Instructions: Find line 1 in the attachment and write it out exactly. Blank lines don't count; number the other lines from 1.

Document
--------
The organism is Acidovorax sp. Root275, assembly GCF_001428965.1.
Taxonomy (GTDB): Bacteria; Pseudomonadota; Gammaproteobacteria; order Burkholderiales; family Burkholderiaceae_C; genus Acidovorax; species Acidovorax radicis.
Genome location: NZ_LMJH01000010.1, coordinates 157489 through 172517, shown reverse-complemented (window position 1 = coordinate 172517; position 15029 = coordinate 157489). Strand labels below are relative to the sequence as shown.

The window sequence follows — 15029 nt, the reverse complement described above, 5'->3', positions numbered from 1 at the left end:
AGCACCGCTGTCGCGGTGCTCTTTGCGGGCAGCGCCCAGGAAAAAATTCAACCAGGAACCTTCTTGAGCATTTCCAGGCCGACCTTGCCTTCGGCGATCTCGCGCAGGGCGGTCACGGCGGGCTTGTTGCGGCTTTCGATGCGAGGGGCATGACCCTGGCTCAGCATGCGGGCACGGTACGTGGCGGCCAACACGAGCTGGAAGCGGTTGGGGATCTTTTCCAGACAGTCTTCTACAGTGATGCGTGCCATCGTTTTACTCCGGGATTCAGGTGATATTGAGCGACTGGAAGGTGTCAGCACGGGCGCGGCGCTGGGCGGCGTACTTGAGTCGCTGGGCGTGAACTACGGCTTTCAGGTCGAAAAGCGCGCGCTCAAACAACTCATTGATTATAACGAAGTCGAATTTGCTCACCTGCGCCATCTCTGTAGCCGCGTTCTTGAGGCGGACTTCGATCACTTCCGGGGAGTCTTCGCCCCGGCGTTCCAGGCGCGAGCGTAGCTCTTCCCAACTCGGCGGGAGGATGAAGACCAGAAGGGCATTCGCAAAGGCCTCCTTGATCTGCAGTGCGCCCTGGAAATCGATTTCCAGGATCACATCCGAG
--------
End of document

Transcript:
The organism is Acidovorax sp. Root275, assembly GCF_001428965.1.